Abstract

    Open Access Case Study Article ID: ACG-8-211

    Risk factors associated with response to highly active antiretroviral therapy after 24 months of administration to HIV, HIV/HBV and HCV patients in Kumba Health District, South West Region of Cameroon

    Adamu Ndongho Ndifontiayong*, Innocent Mbulli Ali, Jean Baptiste Sokoudjou, Karimo Ousenu, Jerimiah Ndimumeh Mbogwe, Ousenu Karimo and Christopher Bonglavnyuy Tume

    Hepatitis B (HBV) and C (HCV) are two other forms of infections for which co-infection in HIV has been associated with alteration of the immune response,  increased risk of progression to liver diseases, and increased risk of hepatotoxicity associated with antiretroviral therapy. This study aimed to establish the prevalence of hepatitis B surface antigen (HBsAg) and hepatitis C antibody (HCVAb) among HIV patients, evaluate response to treatment between the different categories and identify the possible risk factors associated with this burden of hepatitis B/C among HIV patients and the resulting responses to HAART in Kumba Health, in the South West Region of Cameroon.

    Method: We performed a systematic screening using Rapid Diagnostic Test, for HBsAg and HCVAb among 299 HIV patients enrolled at the treatment centers in Kumba Health District (District hospital Kumba, Kumba Town Sub-Divisional hospital, and the Apostolic hospital Banga Bakundu), with all positives for HBV or HCV confirmed by the ELISA and results analyzed using SPSS version 20. Out of the 299 participants, 52 HIV patients, 36 HIV/HBV, and 12 HIV/HCV patients were involved in the prospective cohort study for 24 months which permitted monitored the immune response (CD4 counts and viral load test), as well as variation of biochemical parameters (ALAT/ASAT, albumin, bilirubine, creatinine) and weights of the studied participants. 

    Result: Out of the 100 HIV patients involved in the prospective cohort, 36 and 12 were hepatitis B and C virus-positive respectively. Following the analysis of the viral load and CD4 cell counts, there were differences in response to HAART after 24 months between the mono-infected and co-infected patients, taking into consideration the, CD4 cell counts (HIV: 930.846 cells/mm3, HIV/HBV: 595.139 cells/mm3 and HIV/HCV: 678.500cells/mm3), and viral load (HIV: 1777.85copies/ml, HIV/HBV: 2232.61copies/ml and HIV/HCV: 750.83copies/ml).  There were variations in biomarkers of the liver (ALAT/ASAT, bilirubin, and albumine) and renal function (creatinine) for both patients. There were also variations of the different biomarkers linked to the infection status of the different participants.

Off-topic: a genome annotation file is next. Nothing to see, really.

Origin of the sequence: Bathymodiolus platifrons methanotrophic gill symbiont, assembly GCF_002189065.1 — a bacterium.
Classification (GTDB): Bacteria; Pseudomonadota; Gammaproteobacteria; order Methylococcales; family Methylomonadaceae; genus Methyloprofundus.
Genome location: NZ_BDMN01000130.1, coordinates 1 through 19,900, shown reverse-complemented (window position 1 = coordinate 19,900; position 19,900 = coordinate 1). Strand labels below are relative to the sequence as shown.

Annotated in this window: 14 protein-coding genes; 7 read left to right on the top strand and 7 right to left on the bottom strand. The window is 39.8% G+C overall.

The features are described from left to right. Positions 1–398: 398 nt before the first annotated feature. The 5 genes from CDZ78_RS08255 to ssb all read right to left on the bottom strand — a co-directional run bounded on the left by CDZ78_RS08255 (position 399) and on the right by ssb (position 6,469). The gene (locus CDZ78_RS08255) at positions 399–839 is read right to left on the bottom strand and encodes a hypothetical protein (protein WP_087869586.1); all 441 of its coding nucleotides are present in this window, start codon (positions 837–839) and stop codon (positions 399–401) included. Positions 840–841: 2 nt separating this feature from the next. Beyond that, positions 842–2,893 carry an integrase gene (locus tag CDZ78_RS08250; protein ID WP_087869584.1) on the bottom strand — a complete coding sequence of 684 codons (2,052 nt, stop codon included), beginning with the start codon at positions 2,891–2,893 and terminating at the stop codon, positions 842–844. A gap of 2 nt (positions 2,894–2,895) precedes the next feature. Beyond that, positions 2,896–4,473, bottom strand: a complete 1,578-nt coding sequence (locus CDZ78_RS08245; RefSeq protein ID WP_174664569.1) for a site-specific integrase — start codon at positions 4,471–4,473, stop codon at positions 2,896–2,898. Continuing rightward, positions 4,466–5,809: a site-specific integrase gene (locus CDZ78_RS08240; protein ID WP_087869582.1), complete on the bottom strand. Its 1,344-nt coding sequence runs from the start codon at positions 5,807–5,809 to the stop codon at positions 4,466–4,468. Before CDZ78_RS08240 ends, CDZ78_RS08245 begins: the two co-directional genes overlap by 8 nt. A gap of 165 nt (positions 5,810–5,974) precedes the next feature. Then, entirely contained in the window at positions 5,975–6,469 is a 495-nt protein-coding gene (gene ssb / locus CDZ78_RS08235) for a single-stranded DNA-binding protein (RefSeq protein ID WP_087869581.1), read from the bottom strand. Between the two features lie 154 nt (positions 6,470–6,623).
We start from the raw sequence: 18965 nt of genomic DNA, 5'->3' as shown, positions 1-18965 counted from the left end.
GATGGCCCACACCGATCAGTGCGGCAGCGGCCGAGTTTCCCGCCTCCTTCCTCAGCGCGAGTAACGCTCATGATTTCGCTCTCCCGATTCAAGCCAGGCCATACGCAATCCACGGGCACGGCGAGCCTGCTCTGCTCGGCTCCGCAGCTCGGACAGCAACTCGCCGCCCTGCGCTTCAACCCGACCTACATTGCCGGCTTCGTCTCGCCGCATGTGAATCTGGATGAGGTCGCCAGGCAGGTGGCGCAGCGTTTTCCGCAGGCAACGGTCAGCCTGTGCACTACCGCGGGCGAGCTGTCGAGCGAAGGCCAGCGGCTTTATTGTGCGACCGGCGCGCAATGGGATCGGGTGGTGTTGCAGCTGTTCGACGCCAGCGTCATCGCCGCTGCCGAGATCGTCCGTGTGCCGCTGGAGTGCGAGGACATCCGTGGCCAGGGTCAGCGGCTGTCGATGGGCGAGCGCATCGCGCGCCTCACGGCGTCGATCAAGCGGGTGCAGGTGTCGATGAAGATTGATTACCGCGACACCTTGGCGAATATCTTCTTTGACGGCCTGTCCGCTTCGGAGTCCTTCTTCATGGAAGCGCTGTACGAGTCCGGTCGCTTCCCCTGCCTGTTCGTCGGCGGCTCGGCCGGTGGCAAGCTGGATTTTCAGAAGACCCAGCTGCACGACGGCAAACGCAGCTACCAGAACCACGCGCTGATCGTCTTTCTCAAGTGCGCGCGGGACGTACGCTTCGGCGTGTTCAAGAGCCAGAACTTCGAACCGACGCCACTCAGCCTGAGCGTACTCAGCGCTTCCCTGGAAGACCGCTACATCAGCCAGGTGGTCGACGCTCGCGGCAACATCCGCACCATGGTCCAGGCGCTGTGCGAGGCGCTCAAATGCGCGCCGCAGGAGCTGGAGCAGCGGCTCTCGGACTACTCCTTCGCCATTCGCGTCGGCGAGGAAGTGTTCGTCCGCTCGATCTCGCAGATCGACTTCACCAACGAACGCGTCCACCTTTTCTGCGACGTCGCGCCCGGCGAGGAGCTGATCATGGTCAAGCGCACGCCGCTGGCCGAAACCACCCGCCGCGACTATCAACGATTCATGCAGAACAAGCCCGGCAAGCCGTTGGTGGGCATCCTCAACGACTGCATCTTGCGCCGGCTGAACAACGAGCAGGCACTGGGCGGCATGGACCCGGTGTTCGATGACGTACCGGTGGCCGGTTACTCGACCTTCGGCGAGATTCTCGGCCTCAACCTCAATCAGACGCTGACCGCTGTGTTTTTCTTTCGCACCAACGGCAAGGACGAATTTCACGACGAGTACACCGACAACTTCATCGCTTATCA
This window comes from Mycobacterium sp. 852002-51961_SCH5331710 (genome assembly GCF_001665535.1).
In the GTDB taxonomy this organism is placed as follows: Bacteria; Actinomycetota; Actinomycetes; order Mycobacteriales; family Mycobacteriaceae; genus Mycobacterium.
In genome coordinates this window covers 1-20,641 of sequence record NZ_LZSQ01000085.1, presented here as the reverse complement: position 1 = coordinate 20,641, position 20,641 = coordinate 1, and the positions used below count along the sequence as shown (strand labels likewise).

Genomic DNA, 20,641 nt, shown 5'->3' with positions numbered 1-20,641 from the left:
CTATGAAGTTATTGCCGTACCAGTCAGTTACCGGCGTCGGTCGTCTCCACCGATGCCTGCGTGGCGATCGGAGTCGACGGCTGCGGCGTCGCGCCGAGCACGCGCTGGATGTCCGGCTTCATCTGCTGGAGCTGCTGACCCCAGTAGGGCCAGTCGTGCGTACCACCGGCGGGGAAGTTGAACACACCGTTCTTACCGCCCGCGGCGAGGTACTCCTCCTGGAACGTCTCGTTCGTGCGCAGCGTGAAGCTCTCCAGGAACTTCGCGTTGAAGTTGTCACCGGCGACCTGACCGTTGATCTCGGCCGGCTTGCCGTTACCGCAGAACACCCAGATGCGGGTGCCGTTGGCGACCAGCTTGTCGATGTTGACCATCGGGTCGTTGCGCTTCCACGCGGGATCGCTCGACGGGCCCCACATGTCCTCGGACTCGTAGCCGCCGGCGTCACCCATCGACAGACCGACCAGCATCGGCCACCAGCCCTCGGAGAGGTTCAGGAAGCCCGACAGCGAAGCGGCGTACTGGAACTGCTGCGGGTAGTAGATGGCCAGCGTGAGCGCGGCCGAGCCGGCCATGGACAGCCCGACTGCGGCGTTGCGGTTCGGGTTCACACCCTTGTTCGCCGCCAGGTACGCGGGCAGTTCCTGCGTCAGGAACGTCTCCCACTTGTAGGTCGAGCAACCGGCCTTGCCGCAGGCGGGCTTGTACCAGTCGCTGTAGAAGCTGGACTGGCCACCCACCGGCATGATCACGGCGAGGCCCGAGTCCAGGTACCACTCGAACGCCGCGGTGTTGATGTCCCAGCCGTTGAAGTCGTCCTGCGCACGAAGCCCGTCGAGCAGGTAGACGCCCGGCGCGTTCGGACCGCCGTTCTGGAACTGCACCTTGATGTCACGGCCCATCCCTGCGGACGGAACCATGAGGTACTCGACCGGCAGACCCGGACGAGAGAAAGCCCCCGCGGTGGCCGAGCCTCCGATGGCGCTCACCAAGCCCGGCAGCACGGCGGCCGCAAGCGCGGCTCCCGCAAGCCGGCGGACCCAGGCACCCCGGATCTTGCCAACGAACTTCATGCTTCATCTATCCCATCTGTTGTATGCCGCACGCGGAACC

Conclusion: There were positive variations in viral load and CD4 cell counts among the studied participants, with a more rapid response to the mono-infected HIV patients compared to the co-infected patients. Similar strength was observed in the variation of the different biomarkers and such variation indicates that co-infection of HIV patients with either hepatitis B or C virus can affect rapid response to HAART and the variations in the level of Biochemical markers among the different categories are linked to the alteration of the functions of the respective organs and so this result could be used for health decisions regarding co-infections.

    Keywords:

    Published on: Sep 26, 2022 Pages: 37-49

    Full Text PDF Full Text HTML DOI: 10.17352/2455-2283.000111
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